Big Screen, Big Audio Dynamite: How To Watch Christopher Nolan’s ‘Dunkirk’

Written by Dennis D McDonald

Christopher Nolan’s Dunkirk is worth seeing — but only once, says reviewer Dennis D. McDonald. Here’s how to watch it that one time …

aNewDomaindennis d. mcdonald alien— Remember the stress, terror, and excitement of the docking sequence from Christopher Nolan’s Interstellar?

Most of Dunkirk is like that. The major difference:  Dunkirk is based on reality.

Be prepared for constant tension. And by all means see the film on as big a screen as possible — and with a sound system to match. The music, sound effects and Hoyte Van Hoytema’s superb cinematography are also top notch.

Despite the grandeur and scale of what we see on the screen, we never lose sight of the people involved whether they are in the air, on the beach or in (or under) water. Nolan’s direction forces us to focus on the actions and emotions of the participants. This is partly because the movie ignores or avoids backstory and concentrates entirely on ‘the present’ as time is manipulated by the director.

We are provided little information about politics, about why the Allied army is stranded on the Dunkirk beach, or about the larger war. What we do understand is that, if Dunkirk falls and the Germans then invade England, the world will be forever changed.

dunkirk review how to watch dunkirkWell, we now know — or should know — how it all turned out. Those stranded on the beach did not know that. Nolan puts us there both physically and mentally. It’s quite an accomplishment.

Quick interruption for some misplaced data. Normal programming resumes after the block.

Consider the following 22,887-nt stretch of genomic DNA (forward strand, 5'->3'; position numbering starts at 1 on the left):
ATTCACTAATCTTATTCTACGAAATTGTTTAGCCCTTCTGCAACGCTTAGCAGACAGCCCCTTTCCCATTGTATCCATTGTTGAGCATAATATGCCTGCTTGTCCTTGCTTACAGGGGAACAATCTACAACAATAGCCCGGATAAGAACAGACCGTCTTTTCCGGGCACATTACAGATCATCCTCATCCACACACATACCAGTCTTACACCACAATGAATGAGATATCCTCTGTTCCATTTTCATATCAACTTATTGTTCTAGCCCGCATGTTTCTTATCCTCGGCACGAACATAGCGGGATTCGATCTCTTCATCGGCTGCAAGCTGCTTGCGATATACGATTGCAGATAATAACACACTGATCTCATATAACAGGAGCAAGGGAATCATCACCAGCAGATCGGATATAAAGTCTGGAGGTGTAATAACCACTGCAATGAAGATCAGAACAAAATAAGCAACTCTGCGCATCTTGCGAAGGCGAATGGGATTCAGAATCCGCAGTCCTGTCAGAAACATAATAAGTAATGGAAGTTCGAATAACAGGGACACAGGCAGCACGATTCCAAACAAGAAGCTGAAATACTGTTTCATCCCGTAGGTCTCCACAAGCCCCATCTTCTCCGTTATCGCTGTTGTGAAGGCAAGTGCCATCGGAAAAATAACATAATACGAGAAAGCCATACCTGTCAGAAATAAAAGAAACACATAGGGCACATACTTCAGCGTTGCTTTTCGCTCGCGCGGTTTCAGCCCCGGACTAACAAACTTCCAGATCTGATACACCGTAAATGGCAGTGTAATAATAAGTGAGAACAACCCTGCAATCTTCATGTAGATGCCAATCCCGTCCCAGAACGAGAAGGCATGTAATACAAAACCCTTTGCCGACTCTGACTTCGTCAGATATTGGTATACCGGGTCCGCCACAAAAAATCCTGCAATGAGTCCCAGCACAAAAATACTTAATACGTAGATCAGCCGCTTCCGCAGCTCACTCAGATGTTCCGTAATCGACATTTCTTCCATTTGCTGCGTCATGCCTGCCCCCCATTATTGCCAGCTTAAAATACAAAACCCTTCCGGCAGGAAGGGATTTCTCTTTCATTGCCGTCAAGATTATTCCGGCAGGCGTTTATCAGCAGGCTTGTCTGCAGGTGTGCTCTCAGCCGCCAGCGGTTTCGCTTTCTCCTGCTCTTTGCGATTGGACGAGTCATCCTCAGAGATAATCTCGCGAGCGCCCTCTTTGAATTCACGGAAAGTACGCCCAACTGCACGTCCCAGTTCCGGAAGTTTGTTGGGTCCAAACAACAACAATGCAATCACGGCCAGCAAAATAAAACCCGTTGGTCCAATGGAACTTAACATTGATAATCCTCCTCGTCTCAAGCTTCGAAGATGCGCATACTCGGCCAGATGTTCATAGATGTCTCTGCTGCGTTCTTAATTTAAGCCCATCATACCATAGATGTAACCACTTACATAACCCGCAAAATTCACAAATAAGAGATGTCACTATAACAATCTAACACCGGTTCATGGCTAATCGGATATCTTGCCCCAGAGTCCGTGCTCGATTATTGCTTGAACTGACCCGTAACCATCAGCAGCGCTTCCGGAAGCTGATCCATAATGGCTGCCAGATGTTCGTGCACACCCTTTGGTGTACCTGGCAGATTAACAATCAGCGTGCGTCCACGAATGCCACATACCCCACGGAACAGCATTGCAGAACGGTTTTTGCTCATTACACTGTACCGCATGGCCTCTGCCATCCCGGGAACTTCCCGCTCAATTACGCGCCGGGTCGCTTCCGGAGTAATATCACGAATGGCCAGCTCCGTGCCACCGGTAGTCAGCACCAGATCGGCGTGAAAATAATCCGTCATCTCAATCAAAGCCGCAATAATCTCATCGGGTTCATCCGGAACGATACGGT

That said, did I really enjoy Dunkirk?

Well, not really. Dunkirk is without a question a terrific film to experience — once.

What I found myself thinking afterwards was that I want to read more about the events surrounding these events. There are many questions raised. Were efforts to rescue the troops really throttled in some fashion? How many troops were actually rescued?

How successful, really, was the “citizen flotilla”? Were German air attacks as seemingly infrequent as portrayed in the film?

And, most importantly, what did anyone learn from the disaster?

These questions are never answered, sadly. (Click here to learn more about the Dunkirk disaster).

Another negative: Confusion results from the way the film intertwines three different timelines: a week, a day, and hour. Nolan jumps all over the place. If you’re not aware of the intersecting time sequences right from the start, you may be confused at times, as I was.

That said, you will certainly be impressed with how far a Spitfire can glide when it runs out of fuel. I know I was.

Here’s the trailer.

For aNewDomain, I’m Dennis D. McDonald.

An earlier version of this story ran on Dennis D. McDonald’s DDMCD site. Check it out here.